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Roses and Ridicule MAG
For me, fifth grade consisted of ugly clothes,spelling bees and low self-esteem. Constantly worrying about my image, I didwhatever it took to appear "cool." I even ruined the beauty of gettingmy first flower from a boy because when the nicest guy in the class sent me arose, I behaved horribly.
In fifth grade all the cute girls wore Umbrosand ate chip sandwiches for lunch. I sported Wal-Mart jean shorts and used alunch ticket. I also earned straight A's, but somehow "intelligent" didnot mean "popular." I was the epitome of a nerd.
The day Mrs.Love moved us into spelling groups, I recall feeling most pleased with mine. Oneof the coolest girls in the class and her boyfriend sat with me. Maybe they wouldlike me. Spencer, my best friend from kindergarten, also joined our group.Spencer regularly wore too-short, yellow sweat pants to school and earned evenbetter grades than I did. The other children surely liked him; though at thetime, for some reason, I didn't think so.
Spencer began talking to memore than usual. Sometimes he called or even came over to my house; I lived justdown the street. I never gave his behavior a second thought. Then one day Joey,Spencer's best friend, walked up to me on the playground and whispered a secretin my ear.
"Spencer likes you," Joey said.
My eyes grew wide, and I didn't know how to react. I turned and ran away. Whenwe returned to the classroom, I didn't want to sit by Spencer. I didn't know whatto say. After school, I made sure Joey knew I felt Spencer and I possessed astrictly platonic relationship.
My bratty behavior must have hurtSpencer's feelings. At the time, I thought I'd saved him the embarrassment oftelling me his feelings himself. As rude as I was, Spencer never revealed that heunderstood my awfulness.
One day the doorbell rang. I opened the door andwas faced with a Walter's Flower Shop delivery driver, holding a single whiterose in a vase. He handed it to me with a card and returned to his truck. Istared at the flower with ex-citement, imagining all the people it could be from.I opened the card and it read, "A white rose stands for friendship. Here isa sign that we are friends. Spencer."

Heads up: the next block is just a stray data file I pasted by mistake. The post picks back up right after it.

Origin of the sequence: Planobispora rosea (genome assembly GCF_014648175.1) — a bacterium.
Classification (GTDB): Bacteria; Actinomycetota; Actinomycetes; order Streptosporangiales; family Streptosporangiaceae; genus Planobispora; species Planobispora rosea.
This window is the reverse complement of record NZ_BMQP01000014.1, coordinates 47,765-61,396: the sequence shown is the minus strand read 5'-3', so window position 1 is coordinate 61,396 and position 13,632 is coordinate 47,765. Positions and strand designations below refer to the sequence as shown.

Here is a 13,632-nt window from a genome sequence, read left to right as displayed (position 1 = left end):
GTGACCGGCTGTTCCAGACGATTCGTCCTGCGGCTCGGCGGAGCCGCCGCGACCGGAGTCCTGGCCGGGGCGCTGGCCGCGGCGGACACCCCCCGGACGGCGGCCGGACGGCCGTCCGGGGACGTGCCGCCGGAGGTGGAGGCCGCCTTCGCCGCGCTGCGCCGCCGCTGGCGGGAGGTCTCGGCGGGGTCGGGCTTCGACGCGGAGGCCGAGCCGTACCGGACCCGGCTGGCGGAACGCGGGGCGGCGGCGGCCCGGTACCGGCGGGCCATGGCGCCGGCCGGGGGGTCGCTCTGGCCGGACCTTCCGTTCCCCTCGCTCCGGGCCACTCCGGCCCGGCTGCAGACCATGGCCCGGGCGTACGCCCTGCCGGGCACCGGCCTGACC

Upon reading the card, I ranto my mother's room and shoved the vase in her closet. I didn't want any part ofit. As I exited my parents' room, my mom passed me and wanted to know why I wasacting so strangely. When I finally told her about the flower, she scolded me.
"You need to be nice to Spencer!" she exclaimed. "Somedayyou'll like him."
I stared at her and thought about the idiocy of herstatement. I never wanted to see Spencer again and I didn't possess any desire tosign the thank you card she bought for him; but she forced me to, insisting thatsomeday I'd be grateful. I thought, Whatever, Mom!
The rest of fifthgrade, and even into middle school, I ignored Spencer completely. I totallyruined a friendship I had cherished for six years. Now I realize the negativityand damage of my actions. Finally, in seventh grade, Spencer and I cultivated thesame group of friends. We began speaking again, probably due more to his maturitythan mine. Slowly, our relationship mended itself and we grew close. Thebitterness of elementary school faded, and Spencer forgave and forgot. Today, asseniors, Spencer remains one of my very closest friends. I try to imagine highschool without his support, and I cannot. His truthfulness, loyalty and kindnesshelped me through many rough spots. I almost lost this wonderful friendshipbecause of my own pettiness. From this experience I learned two importantlessons. The first revolves around my mother. Usually when she gives advice, sheknows what she's talking about, I trust her judgment. I also discovered thatfriendship is one of life's greatest gifts, and I know not to take it for grantedagain.